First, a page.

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I was recently offered a six-month undergraduate thesis at two places. Let us call them A and B.

I am looking to apply abroad for my Masters in pure math next year. Hence, recommendations are important to me. I am not sure which offer will yield a more useful recommendation.

The professors who have accepted me at A and B are both the leading experts in my field of interest (Algebraic Geometry), and have won the highest honour given for Mathematics in my country. The professor at B seems vey encouraging and helpful, and has found the time to go through my math blog and offer feedback, while the professor at A has a reputation for being abstruse, and hence perhaps not ideal for a person not experienced in research. However, A is a much more reputed and well known school than B.

Should I go to A or B?

Will a recommendation from a well-known professor from a less well known school matter as much as one from a well known professor from a well known school?

Should my personal equation with the professor be the most important factor for me?

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    I added "mathematics" in title and tags, because (I've heard) undergraduate research is very different in mathematics compared to other fields (so the answer to your question may be specific to your field). – ff524 Apr 8 '14 at 5:19
  • @ff524- Yes, that sounds like a useful thing to do, thanks. – algebraically_speaking Apr 8 '14 at 5:21
  • Why the downvote? – algebraically_speaking Apr 8 '14 at 6:32
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    I think your question is a bit confusing for readers from the US (like myself, who I think make up the majority of the readership). I don't know what you really mean by "a six-month thesis." Without knowing the country or universities involved, it's hard to say much. – Ben Webster Apr 8 '14 at 9:53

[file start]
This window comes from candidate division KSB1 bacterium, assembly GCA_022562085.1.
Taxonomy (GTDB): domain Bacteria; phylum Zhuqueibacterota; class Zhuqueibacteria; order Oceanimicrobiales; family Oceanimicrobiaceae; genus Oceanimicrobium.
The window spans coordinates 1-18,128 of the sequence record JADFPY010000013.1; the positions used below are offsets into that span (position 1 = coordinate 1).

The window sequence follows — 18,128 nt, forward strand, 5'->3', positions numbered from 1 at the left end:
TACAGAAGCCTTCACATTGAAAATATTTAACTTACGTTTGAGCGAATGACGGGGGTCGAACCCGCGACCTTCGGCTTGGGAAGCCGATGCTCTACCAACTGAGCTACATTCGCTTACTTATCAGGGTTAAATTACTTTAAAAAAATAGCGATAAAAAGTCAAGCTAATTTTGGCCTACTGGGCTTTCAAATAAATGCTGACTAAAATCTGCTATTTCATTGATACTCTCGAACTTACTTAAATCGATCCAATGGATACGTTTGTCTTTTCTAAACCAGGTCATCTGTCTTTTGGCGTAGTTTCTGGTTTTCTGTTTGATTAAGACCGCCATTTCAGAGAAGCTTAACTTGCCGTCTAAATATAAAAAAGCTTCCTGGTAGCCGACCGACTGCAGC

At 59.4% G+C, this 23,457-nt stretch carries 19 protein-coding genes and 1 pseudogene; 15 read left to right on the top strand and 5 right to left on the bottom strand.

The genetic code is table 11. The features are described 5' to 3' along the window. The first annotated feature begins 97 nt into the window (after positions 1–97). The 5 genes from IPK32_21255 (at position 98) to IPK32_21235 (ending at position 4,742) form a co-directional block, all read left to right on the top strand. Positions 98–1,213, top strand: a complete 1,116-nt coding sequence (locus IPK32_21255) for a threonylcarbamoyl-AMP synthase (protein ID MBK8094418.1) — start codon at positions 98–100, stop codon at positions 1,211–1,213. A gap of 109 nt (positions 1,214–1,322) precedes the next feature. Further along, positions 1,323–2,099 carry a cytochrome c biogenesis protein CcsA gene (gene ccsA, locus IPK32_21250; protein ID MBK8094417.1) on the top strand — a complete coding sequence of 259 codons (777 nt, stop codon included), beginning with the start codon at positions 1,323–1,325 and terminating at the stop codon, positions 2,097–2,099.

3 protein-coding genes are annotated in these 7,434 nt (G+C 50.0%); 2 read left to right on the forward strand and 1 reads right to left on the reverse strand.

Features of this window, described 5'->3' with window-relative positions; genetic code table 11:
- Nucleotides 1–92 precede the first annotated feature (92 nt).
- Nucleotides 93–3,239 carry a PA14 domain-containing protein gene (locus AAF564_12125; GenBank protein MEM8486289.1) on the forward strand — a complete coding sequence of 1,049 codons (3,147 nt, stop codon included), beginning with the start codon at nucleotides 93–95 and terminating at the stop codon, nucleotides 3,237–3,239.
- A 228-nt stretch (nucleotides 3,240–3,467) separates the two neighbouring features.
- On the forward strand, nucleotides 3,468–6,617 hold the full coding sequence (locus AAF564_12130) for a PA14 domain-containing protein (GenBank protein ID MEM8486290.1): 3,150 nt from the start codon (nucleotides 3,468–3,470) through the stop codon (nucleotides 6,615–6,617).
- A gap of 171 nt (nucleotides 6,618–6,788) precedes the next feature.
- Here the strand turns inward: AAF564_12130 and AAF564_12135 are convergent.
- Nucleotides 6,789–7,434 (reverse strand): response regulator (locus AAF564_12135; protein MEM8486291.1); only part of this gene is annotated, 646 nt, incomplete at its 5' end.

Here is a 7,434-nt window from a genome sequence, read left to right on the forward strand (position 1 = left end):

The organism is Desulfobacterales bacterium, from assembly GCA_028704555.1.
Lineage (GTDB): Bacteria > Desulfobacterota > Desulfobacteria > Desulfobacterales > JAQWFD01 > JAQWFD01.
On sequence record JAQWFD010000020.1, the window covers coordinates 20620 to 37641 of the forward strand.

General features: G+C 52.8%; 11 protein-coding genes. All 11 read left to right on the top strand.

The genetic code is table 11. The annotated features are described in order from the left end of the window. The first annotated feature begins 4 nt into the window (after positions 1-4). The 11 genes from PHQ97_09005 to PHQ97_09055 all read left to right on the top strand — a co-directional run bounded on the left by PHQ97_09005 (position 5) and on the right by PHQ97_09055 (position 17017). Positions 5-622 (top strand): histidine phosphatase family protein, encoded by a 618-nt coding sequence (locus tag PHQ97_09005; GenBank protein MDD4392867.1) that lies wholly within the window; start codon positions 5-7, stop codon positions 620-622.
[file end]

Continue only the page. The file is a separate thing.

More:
• I agree with @Ben Webster (though I didn't downvote). It is clear from your question that you are outside of North America. But you are being rather cryptic about where you are -- "the highest honour given for Mathematics in my country"; what would that be? -- and thus your situation is not very clear and it's hard to advise you. Some things that could be clarified: (i) why can't/aren't you doing your thesis in your current university? (ii) Where "abroad" are you interested in applying? If e.g. the US, then most students will not have done undergraduate theses anyway. – Pete L. Clark Apr 8 '14 at 12:27
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I understand your question as: Which will be more useful for graduate admissions (all other things being equal): a recommendation from a professor at a well-known university, or a recommendation from a professor at a less-known university with whom I have a more personal connection?

There is no one-size-fits-all answer here. The answer depends quite a lot on the degree of the difference (both the difference in reputation between universities, and the difference in how well each professor will end up knowing you personally).

As you have intuited, a recommendation from someone at a well-known institution is worth a lot more than a recommendation from someone at an institution that is not well known. On the other hand, a recommendation that describes your specific talents at mathematics in complimentary detail is worth a lot more than a perfunctory letter that says "Algebraically speaking did a thesis in my institution." (Meanwhile, you know nothing at all about the letter-writing skill of either professor, which is another important variable.)

There is also the impact on your development as a researcher. You would likely benefit from working with someone who takes a close personal interest in you. You would also likely benefit from being at a well-known institution that attracts many talented students and has a very productive research atmosphere.

Your decision will ultimately be a personal one, and we can't give personal advice on Academia.SE. However, since your goal is to go to graduate school abroad, I would suggest the following:

Find out where undergraduate students who work with each professor end up.

You can ask them directly, or talk to their students. In either case, you'd like to know:

  • how many of their undergraduate students want to go on to graduate school in mathematics? How many of these actually do?
  • for the students that went to graduate school, where did they go? Are these institutions you would consider attending for graduate school?

The "road less traveled" can be great, and rewarding, and all that. But it's also more difficult. If there is a well-traveled path that leads to your desired outcome, get on that path if you can.

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